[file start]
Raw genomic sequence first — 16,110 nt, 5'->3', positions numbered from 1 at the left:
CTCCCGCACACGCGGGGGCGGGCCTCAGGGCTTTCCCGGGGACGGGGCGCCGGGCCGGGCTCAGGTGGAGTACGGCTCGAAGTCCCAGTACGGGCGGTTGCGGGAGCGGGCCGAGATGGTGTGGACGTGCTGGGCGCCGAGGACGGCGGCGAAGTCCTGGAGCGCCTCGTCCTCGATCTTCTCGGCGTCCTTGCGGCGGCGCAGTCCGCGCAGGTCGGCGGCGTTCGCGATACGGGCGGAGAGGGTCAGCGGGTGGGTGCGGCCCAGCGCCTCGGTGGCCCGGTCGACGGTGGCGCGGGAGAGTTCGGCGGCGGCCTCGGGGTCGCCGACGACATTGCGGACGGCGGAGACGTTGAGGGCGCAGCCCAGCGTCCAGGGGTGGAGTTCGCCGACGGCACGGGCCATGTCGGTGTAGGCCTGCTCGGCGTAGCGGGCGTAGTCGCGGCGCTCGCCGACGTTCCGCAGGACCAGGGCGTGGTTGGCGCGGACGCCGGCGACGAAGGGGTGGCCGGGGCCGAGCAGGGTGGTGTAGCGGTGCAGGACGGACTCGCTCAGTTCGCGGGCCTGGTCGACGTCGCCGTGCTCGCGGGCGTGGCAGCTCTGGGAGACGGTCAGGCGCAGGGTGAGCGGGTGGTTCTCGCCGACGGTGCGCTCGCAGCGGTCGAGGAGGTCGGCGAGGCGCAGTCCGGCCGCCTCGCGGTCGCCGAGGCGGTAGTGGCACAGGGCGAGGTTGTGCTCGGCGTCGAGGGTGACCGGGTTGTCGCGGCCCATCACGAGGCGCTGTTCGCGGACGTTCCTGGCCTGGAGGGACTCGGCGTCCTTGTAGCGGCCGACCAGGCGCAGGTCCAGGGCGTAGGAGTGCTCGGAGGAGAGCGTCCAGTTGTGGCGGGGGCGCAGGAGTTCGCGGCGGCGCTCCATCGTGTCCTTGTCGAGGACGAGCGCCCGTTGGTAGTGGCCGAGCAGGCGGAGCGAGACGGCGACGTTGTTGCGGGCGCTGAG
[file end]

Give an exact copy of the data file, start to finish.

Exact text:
Raw genomic sequence first — 16,110 nt, 5'->3', positions numbered from 1 at the left:
CTCCCGCACACGCGGGGGCGGGCCTCAGGGCTTTCCCGGGGACGGGGCGCCGGGCCGGGCTCAGGTGGAGTACGGCTCGAAGTCCCAGTACGGGCGGTTGCGGGAGCGGGCCGAGATGGTGTGGACGTGCTGGGCGCCGAGGACGGCGGCGAAGTCCTGGAGCGCCTCGTCCTCGATCTTCTCGGCGTCCTTGCGGCGGCGCAGTCCGCGCAGGTCGGCGGCGTTCGCGATACGGGCGGAGAGGGTCAGCGGGTGGGTGCGGCCCAGCGCCTCGGTGGCCCGGTCGACGGTGGCGCGGGAGAGTTCGGCGGCGGCCTCGGGGTCGCCGACGACATTGCGGACGGCGGAGACGTTGAGGGCGCAGCCCAGCGTCCAGGGGTGGAGTTCGCCGACGGCACGGGCCATGTCGGTGTAGGCCTGCTCGGCGTAGCGGGCGTAGTCGCGGCGCTCGCCGACGTTCCGCAGGACCAGGGCGTGGTTGGCGCGGACGCCGGCGACGAAGGGGTGGCCGGGGCCGAGCAGGGTGGTGTAGCGGTGCAGGACGGACTCGCTCAGTTCGCGGGCCTGGTCGACGTCGCCGTGCTCGCGGGCGTGGCAGCTCTGGGAGACGGTCAGGCGCAGGGTGAGCGGGTGGTTCTCGCCGACGGTGCGCTCGCAGCGGTCGAGGAGGTCGGCGAGGCGCAGTCCGGCCGCCTCGCGGTCGCCGAGGCGGTAGTGGCACAGGGCGAGGTTGTGCTCGGCGTCGAGGGTGACCGGGTTGTCGCGGCCCATCACGAGGCGCTGTTCGCGGACGTTCCTGGCCTGGAGGGACTCGGCGTCCTTGTAGCGGCCGACCAGGCGCAGGTCCAGGGCGTAGGAGTGCTCGGAGGAGAGCGTCCAGTTGTGGCGGGGGCGCAGGAGTTCGCGGCGGCGCTCCATCGTGTCCTTGTCGAGGACGAGCGCCCGTTGGTAGTGGCCGAGCAGGCGGAGCGAGACGGCGACGTTGTTGCGGGCGCTGAG